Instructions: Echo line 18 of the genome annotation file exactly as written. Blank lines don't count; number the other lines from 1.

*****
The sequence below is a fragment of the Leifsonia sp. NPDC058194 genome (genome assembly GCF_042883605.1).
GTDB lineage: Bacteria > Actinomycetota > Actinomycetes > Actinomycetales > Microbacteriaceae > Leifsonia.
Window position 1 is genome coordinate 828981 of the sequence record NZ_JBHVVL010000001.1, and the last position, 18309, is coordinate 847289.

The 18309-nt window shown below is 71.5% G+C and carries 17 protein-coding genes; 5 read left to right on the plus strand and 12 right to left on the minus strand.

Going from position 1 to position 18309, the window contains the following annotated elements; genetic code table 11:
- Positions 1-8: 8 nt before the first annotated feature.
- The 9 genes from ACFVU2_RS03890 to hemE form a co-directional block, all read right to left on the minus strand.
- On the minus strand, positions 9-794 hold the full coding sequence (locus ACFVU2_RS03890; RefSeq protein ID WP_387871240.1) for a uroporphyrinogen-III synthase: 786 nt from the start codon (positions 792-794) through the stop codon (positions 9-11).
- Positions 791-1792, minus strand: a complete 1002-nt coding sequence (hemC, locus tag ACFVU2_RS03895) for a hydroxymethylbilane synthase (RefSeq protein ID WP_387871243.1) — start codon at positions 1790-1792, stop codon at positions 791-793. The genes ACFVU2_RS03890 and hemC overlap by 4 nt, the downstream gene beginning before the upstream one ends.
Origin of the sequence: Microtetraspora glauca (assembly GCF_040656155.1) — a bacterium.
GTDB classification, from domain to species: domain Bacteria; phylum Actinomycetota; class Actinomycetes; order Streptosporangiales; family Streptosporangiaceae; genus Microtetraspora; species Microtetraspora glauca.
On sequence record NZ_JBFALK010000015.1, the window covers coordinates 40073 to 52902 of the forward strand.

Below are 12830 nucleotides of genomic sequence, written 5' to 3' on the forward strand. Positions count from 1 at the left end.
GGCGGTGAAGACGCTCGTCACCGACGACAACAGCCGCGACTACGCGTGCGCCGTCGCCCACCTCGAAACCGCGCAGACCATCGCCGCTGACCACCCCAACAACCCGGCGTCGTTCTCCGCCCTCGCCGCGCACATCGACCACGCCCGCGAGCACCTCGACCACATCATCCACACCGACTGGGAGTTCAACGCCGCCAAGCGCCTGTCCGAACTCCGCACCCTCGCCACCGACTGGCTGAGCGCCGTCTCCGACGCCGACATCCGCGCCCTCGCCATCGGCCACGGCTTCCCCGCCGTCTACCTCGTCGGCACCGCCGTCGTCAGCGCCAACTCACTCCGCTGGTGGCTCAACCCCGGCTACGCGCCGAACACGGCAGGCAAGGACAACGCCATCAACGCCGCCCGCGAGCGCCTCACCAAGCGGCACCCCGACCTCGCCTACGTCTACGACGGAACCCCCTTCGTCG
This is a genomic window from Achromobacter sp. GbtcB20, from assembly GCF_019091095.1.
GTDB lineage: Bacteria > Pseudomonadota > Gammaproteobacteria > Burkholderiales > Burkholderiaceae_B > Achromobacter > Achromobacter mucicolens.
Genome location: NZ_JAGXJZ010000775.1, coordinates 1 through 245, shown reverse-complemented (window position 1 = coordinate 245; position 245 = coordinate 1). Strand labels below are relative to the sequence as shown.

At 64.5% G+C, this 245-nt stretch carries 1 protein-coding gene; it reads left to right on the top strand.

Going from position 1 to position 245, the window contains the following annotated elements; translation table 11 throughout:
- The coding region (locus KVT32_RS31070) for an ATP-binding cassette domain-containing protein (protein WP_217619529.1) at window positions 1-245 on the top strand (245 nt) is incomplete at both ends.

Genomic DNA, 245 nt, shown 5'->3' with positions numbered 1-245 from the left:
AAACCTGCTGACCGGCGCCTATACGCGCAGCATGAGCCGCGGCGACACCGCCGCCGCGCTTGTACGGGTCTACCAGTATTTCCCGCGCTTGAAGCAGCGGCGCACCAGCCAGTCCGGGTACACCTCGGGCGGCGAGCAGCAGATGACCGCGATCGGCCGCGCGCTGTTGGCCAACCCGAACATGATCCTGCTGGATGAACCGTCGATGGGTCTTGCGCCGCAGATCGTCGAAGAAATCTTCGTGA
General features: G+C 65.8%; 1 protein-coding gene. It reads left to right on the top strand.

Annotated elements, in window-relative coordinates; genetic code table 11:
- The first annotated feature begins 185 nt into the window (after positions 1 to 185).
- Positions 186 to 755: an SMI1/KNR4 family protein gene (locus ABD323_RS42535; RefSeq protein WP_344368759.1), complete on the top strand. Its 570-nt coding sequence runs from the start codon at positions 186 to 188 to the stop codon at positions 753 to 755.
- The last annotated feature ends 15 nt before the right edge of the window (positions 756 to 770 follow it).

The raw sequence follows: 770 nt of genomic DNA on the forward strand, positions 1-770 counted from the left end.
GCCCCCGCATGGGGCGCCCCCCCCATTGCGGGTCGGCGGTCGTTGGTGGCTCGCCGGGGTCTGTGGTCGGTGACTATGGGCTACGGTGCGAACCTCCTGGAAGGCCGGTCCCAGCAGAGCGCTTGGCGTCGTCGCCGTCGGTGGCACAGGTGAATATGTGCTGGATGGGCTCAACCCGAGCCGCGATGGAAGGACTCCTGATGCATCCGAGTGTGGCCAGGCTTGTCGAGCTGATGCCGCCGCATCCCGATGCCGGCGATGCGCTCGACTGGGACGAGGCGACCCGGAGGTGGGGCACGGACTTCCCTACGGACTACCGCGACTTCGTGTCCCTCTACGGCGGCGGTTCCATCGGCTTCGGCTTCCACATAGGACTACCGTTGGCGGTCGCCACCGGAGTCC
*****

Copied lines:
At 64.5% G+C, this 245-nt stretch carries 1 protein-coding gene; it reads left to right on the top strand.